By Katharine Graham
Knopf 642pp $29.95
These days, bookstores are filled with autobiographies of people who have accomplished little. As soon as the Super Bowl wraps up, 25-year-old quarterbacks are knocking off their bios.
Then there's the autobiography of Katharine Graham, the grande dame of the Washington Post. With a story that seems straight out of a 19th century novel, Graham's Personal History is full of the stuff we want to read about--money and power, sex and scandal, tragedy and courage. Its workmanlike style isn't exactly Proust's, but with this kind of material, who cares?
The book weaves together three stories: that of Graham's own life; an insider's history of the Post; and a tale of the dramatic transformation of American journalism during the 20th century.
Graham's father, Eugene Meyer, was a fabulously rich businessman who was appointed to the Federal Reserve Board by President Herbert Hoover. Her mother, Agnes, was brilliant, opinionated, and cold. Looking for something interesting to do after Hoover's 1932 defeat, Eugene bought the bankrupt Washington Post at a street-corner auction for $825,000.
Katharine, a shy, naive debutante, did everything rich girls did in those days: attended finishing school, moved on to Vassar College, and made the grand tour of Europe. She even slummed for a bit, covering labor unrest for the now defunct San Francisco News--and having a romance with a local union organizer. In 1940, she married Philip L. Graham, a promising Washington lawyer.
While Katharine did little more than attend a succession of dinners with the rich and famous, Phil gradually took over day-to-day management of the paper. In 1948, Eugene gave Philip control of the Post.
In 1963, Phil Graham killed himself. And Katharine, in her words, "went to work." The paper she took over was a financial success, but still a journalistic mediocrity.
It also sat squarely within the tradition of political partisanship and cozy conflicts of interest. Eugene had used the Post to blast the New Deal, while Phil was up to his elbows in Democratic politics. In 1960, he helped talk John F. Kennedy into choosing as his running mate Graham's pal Lyndon B. Johnson. In 1961, Phil buried coverage of the Bay of Pigs fiasco.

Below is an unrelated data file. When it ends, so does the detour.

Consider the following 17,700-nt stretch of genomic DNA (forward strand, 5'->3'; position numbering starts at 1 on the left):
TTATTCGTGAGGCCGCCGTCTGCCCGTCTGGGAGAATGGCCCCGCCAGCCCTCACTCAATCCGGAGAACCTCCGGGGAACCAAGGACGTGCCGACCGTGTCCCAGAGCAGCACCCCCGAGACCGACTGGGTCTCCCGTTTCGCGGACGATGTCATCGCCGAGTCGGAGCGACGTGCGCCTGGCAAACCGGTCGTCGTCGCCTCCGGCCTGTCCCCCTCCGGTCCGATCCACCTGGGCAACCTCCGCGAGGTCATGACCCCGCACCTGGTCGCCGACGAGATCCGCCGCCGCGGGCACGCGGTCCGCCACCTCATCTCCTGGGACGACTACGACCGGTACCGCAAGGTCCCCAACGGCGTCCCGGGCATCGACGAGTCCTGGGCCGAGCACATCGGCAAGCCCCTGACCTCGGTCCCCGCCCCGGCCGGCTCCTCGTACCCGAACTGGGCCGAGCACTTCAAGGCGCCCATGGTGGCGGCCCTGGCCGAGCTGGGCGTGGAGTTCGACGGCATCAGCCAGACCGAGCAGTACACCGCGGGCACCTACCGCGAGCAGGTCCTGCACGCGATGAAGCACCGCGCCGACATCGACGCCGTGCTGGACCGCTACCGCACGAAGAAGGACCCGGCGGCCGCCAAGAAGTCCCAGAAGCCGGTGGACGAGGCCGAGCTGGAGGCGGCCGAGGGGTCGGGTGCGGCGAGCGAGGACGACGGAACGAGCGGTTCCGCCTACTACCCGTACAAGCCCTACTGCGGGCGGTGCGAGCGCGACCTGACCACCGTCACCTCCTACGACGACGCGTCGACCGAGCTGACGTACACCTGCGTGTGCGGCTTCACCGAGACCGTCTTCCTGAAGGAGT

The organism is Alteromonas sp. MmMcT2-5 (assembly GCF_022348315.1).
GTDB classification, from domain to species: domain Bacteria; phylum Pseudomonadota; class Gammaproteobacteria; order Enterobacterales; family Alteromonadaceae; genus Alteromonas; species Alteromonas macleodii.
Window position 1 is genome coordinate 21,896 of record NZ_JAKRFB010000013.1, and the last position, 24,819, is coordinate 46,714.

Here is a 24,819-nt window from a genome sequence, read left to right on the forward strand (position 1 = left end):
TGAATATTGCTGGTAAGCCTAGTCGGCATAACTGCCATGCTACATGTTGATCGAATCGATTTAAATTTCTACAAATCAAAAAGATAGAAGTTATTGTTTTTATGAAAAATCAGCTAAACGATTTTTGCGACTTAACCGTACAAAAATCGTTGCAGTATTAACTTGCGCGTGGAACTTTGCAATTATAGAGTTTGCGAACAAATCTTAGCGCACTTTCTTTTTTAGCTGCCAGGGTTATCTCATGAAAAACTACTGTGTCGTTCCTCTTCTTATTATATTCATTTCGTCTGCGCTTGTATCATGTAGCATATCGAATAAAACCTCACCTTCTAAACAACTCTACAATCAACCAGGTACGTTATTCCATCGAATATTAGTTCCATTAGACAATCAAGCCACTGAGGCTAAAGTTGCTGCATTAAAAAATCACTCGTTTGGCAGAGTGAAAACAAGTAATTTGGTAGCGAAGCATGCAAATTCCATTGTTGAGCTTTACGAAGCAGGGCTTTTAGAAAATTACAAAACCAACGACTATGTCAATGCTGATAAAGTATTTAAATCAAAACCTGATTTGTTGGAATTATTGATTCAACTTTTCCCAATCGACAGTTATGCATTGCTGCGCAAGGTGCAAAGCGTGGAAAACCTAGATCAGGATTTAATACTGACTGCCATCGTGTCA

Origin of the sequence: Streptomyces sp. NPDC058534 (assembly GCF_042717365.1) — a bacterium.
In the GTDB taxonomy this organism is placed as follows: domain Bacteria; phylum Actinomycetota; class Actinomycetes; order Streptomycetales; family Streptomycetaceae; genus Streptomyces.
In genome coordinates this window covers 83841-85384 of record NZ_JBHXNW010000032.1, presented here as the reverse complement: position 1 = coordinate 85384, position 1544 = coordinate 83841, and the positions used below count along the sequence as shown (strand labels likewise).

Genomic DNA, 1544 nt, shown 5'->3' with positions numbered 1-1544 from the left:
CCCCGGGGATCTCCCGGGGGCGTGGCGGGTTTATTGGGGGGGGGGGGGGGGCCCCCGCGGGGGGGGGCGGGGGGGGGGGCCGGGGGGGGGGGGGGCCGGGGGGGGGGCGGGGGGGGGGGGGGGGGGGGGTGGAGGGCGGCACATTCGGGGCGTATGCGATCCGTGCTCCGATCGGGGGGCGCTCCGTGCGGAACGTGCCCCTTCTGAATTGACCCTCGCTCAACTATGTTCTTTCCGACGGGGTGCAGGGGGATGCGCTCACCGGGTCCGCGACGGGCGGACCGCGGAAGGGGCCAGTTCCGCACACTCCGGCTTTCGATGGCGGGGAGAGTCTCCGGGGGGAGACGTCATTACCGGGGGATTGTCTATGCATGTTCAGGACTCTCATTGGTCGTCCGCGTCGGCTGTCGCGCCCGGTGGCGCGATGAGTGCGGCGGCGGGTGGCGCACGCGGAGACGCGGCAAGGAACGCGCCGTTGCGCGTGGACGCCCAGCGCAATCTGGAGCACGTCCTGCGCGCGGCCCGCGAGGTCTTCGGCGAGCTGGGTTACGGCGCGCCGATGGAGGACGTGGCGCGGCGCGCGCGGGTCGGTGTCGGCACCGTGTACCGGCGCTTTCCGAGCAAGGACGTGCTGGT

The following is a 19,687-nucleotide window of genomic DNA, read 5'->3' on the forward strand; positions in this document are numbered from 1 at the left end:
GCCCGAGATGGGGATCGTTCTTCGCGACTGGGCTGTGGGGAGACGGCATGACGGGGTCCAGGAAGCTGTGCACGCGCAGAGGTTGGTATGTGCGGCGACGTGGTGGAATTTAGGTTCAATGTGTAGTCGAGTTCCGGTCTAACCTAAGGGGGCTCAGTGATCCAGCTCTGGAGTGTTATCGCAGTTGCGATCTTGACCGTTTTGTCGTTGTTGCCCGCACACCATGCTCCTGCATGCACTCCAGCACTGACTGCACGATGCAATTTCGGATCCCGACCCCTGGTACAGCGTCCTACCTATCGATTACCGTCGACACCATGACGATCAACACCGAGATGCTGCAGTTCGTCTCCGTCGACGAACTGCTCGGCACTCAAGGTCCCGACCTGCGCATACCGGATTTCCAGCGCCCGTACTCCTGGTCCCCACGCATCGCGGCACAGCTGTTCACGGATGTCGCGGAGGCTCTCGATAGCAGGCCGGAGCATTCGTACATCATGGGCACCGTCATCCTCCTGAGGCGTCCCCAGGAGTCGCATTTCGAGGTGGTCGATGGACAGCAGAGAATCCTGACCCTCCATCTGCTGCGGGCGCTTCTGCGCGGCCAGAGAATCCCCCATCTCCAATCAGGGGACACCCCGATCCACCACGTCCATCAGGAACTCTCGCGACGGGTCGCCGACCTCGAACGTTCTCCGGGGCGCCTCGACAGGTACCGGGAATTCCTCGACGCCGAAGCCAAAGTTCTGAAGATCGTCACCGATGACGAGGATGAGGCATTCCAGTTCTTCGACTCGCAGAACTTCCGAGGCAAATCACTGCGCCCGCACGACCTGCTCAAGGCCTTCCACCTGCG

Within a decade, this kind of journalism would undergo a stunning change--in considerable part because of Katharine Graham and her gray, Establishment-oriented Washington Post. Two notable events marked the change. First, in 1971, came the court fight over the publication of the Pentagon Papers, the government's secret history of the Vietnam conflict. Then, of course, came Watergate.
Neither of these were battles that Graham looked for, and she candidly describes how uncomfortable they made her. After all, Vassar had hardly prepared Graham for the viciousness of the Washington fray--much less for the day a U.S. Attorney General warned that her "tit would get caught in a big fat wringer" if the Post published one early Watergate story.
In the surreal atmosphere of the early '70s, Graham continued to host cozy dinner parties for Washington's political elite--including, at least for a time, top Nixon aides. Meanwhile, the ink-stained wretches in her newsroom were grinding out the stories that would eventually lead to the President's resignation. The code of silence among powerful Washington insiders was clearly broken.
Republicans always claimed the rise of this sort of hard-hitting investigative reporting was a result of the enmity between the liberal press and the Nixon Administration. But it was much more complicated than that. Constrained by an enhanced ethic of objectivity, modern publishers such as Graham had much less control than her predecessors over what got printed. By the 1970s, press barons who openly dictated news coverage were gone. Publishers were more likely to be bean counters than power brokers. And the bright line between the editorial and business sides of news organizations had become a Berlin Wall.
Graham argues that she had much less to do with the Post's coverage of the Pentagon Papers or Watergate than Nixon imagined. What Graham did was hire aggressive journalists and, for the most part, let them do their jobs.
While the Post may have reached its journalistic zenith with Watergate, its parent company's success as a business enterprise was just beginning. Graham raised the money needed for expansion by taking the company public in 1971. And with great passion--and no pretense to objectivity--she tells the story of the critical event in that growth, a 1975-76 strike. Graham used the unrest to bust the pressmen's union and disembowel the Post's other labor units. She says she did it reluctantly. But she also did it with vigor.
This is memoir, not history, and Graham can be surprisingly thin-skinned. She frets over ancient news stories about her that she insists were unfair, and she still carries deep scars from the strike. But with the help of Evelyn Small, who, Graham says, "took the words I wrote and shaped them," Katharine Graham has penned a fascinating tale of an extraordinary life.